Carson, Rachel. Silent Spring. Boston: Houghton Mifflin, 1962.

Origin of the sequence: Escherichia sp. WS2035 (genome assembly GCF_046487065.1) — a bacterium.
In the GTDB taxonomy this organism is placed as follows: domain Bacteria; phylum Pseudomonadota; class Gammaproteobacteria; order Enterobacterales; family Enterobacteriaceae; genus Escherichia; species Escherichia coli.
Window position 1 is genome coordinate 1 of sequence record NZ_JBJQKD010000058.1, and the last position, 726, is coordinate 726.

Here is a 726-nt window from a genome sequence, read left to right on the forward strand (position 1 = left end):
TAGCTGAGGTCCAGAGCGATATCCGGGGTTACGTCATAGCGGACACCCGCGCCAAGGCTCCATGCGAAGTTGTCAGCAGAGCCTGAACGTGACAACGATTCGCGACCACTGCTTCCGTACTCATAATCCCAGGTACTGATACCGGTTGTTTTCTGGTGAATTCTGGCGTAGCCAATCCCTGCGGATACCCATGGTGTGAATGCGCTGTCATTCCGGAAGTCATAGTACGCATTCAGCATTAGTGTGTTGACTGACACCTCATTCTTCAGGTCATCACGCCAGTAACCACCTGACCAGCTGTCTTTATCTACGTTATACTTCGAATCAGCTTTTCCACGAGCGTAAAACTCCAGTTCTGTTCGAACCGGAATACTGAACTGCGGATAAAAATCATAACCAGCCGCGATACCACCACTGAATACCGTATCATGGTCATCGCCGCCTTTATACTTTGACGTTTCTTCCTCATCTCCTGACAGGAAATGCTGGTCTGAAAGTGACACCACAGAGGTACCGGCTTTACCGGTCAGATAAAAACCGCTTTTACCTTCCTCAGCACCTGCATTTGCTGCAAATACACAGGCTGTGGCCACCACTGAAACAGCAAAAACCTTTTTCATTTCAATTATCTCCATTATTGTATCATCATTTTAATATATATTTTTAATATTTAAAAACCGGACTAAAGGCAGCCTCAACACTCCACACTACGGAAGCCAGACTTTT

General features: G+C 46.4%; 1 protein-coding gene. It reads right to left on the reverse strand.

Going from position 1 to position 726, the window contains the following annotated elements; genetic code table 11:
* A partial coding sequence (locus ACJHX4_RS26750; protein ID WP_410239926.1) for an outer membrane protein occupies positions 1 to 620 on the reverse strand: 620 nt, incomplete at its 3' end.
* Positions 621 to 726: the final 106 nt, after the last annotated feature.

Written with both passion and authority, Silent Spring is Rachel Carson's effort to awaken people to the dangers of toxic chemical pollutants. Published in the early 1960's, Silent Spring is anything but silent and has been credited in the 1990's as the beginning of the modern environmental movement. Carson, at one time a marine biologist for the Fish and Wildlife Service, opens the book by painting an image of an imaginary town with thriving farms, wildlife, waterways, and people. Everything inexplicably then begins to decay or die. After explaining in simple terms the chemistry of pesticides and the biology of humans and nature, Carson illustrates the danger of the chemicals found in everything from pesticides (DDT in particular) to household products through disturbing case histories of both individual and governmental pesticide use 'gone wrong,' or long term exposure to toxins. She contends that in either case the result is the death of forests, fish, birds, mammals and ultimately the death of the human body via cell poisoning --cancer. Provocative and encouraging because of the alternatives she suggests, Silent Spring turns on its head the notion that man, meaning literally men and scientists in particular control the natural world. Nature modifies and adjusts in response to scientific control and in turn controls science. Carson's contention is that the balance of nature is critical to the survival of humanity. She illustrates the detrimental ways that culture and nature are linked within the American capitalistic landscape and calls for a change from this type of relationship to one encouraging educated, environmentally-oriented science and public consumption. [M. Enloe]